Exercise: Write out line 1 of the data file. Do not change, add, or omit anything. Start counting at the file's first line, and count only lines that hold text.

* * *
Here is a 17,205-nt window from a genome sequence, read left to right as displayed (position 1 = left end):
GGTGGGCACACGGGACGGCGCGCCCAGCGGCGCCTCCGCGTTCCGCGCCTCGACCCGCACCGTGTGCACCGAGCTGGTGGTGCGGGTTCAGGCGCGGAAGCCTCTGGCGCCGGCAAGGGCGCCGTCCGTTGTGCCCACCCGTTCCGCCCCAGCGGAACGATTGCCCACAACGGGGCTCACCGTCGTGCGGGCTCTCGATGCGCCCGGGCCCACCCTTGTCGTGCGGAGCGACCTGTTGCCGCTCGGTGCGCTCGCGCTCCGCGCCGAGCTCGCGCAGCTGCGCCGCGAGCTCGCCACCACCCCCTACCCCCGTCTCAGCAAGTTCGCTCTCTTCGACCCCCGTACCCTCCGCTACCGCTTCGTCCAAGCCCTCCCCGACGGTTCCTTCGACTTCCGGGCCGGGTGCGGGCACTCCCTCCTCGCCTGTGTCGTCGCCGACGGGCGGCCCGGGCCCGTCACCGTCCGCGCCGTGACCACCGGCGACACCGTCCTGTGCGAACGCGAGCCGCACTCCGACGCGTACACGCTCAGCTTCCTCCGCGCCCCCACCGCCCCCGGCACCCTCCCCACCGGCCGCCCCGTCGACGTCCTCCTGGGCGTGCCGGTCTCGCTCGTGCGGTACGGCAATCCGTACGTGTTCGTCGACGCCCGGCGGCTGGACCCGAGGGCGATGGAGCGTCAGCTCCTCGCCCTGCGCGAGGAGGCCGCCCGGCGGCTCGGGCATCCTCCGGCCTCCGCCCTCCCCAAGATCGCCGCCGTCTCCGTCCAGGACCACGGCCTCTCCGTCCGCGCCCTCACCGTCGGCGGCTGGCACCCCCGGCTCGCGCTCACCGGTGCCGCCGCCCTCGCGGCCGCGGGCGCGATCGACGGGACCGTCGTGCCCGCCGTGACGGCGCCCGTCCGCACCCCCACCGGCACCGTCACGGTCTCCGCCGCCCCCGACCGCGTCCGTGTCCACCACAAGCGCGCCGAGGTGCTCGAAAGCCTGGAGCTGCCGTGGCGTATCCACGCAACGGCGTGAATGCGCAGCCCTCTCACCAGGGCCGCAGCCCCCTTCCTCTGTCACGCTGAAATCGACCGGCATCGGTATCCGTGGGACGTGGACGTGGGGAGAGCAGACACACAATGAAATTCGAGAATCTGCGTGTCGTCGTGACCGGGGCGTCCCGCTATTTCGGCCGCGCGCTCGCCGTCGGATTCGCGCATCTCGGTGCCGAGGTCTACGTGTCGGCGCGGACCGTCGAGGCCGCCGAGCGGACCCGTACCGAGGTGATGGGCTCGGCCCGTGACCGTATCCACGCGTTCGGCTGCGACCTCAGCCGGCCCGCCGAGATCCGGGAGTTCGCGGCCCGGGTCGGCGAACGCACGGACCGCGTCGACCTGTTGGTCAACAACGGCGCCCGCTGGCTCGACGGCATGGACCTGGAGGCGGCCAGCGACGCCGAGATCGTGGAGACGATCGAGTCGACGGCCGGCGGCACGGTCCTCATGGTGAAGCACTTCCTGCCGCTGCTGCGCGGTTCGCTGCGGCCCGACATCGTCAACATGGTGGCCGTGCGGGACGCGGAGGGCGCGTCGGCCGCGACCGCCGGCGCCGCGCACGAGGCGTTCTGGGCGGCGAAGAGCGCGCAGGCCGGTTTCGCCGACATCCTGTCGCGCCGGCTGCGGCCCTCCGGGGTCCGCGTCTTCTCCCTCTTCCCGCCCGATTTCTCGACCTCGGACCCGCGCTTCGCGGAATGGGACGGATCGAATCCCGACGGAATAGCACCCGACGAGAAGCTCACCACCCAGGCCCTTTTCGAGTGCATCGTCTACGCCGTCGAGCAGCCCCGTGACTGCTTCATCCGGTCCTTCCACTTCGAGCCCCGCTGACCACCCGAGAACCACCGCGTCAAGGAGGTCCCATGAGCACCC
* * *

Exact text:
Here is a 17,205-nt window from a genome sequence, read left to right as displayed (position 1 = left end):